Do not get me wrong: we see this as our responsibility too. For example, we are developing our storage locations and pressing ahead with the installation of photovoltaic systems on the roofs of these facilities. A photovoltaic system provides green energy at our management and logistics centre in Henstedt-Ulzburg. However, the solar panels, which cover an impressive area of almost 6,500 m2, only provide around 10% of the site’s energy requirements. Nevertheless: this is still a forward-looking project by my colleagues at REWE. However, it will not be possible to charge a fleet of e-trucks using this method, even though this is what some parties outside the company repeatedly recommend.

Together, we must find a way to refuel or charge alternative drive systems mid-journey. Promising tests with overhead lines and induction are already being carried out. And what else is needed? Forward planning! Framework parameters such as toll exemption for liquefied natural gas (LNG), subsidies for vehicles and infrastructure projects, operating licences for new vehicle types such as long trucks, which allow us to reduce the number of journeys and therefore save energy regardless of the type of drive system; regulations pertaining to emissions and noise control (such as the urgently needed adjustment of the so-called TA Lärm (technical instructions on noise abatement) for inner-city journeys) orstatutory expansion targets for e-transport must be calculable over a longer period of time and backed up with concrete annual figures. An e-truck is used for eight years and the acquisition costs are very high. For medium-sized delivery companies in particular, such calculations no longer add up. Because we work very closely with small and medium-sized delivery companies, this is a subject that is particularly close to my heart. At the REWE Group, part of the truck volume is covered by our own fleet, and we also work closely with regional, medium-sized service providers. These companies tell us very clearly that they are highly reliant on public subsidies to handle the cycles of innovation. It is essential that politicians also take this point into account.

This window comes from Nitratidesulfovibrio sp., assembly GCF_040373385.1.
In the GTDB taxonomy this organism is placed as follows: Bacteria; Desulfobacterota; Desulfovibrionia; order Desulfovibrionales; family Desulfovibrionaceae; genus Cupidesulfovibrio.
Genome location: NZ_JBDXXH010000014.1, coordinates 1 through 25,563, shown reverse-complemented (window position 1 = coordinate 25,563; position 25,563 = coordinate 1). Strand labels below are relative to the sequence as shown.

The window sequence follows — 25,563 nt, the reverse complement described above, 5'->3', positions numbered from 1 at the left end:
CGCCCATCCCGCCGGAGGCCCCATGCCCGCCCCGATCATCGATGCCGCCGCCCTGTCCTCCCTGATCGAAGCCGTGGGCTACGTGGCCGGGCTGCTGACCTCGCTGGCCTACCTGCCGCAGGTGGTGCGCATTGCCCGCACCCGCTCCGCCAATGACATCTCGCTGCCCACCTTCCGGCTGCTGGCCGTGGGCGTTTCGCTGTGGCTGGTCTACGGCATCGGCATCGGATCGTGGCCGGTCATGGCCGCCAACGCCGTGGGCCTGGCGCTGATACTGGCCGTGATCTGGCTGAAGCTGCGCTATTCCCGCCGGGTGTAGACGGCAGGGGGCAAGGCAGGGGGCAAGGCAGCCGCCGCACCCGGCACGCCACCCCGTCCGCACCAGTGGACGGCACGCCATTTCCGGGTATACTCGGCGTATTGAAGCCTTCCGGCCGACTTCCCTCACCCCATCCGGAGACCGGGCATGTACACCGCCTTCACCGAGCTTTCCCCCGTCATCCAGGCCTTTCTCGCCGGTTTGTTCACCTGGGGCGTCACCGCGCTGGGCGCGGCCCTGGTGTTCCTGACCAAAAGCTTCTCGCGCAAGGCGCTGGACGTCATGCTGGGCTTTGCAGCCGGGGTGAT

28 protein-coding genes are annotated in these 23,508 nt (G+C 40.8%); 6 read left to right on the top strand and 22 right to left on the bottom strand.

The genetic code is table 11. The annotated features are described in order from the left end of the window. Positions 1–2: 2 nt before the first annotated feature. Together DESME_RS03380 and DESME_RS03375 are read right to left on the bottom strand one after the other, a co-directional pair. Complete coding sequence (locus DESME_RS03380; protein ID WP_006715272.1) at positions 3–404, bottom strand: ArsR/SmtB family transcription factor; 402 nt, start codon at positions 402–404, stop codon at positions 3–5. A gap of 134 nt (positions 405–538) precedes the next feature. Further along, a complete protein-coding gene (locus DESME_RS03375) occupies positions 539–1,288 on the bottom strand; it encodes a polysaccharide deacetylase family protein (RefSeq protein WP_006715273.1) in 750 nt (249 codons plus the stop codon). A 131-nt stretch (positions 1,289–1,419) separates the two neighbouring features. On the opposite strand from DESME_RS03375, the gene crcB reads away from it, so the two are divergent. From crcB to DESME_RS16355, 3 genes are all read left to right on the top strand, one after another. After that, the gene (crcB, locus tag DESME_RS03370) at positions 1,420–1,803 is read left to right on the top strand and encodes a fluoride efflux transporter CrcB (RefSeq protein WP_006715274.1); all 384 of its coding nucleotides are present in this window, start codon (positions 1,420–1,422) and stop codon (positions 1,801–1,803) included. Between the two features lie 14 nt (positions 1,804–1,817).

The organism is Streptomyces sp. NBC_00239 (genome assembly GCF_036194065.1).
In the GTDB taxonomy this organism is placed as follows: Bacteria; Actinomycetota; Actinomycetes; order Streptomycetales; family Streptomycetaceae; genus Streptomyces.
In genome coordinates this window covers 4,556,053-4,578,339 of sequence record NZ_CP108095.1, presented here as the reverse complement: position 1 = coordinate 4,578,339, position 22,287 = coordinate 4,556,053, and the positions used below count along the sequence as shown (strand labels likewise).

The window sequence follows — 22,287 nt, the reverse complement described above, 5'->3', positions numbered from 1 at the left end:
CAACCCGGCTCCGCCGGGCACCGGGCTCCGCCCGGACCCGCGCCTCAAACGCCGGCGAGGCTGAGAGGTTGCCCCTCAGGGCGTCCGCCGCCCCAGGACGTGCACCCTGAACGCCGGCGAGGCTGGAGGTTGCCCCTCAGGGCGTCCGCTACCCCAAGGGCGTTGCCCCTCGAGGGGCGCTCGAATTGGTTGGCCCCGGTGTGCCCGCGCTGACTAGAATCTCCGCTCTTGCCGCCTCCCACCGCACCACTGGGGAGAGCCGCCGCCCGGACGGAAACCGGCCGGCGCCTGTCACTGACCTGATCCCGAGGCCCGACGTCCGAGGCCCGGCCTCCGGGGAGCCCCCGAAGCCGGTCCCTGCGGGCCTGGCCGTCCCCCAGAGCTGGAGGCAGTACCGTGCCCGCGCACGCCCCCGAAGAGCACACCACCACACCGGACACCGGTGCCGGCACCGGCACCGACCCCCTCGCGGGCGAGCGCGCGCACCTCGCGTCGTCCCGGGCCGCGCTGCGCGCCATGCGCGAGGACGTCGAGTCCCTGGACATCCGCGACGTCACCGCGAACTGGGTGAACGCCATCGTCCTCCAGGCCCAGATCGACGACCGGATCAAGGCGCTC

I’d like to close with a question that I am often asked: how do the truck drivers react when you give them a truck with an alternative drive system? I am happy to say: they are delighted! We even noticed that the use of modern technologies makes this important job much more attractive! A a clear sign that we should all heed, given the considerable challenge of recruiting skilled personnel to work in logistics.

Yours Lars Siebel

lars-siebel
About:
Lars Siebel
Head of Logistics and SCM Retail Germany

joined the REWE Group in January 2020.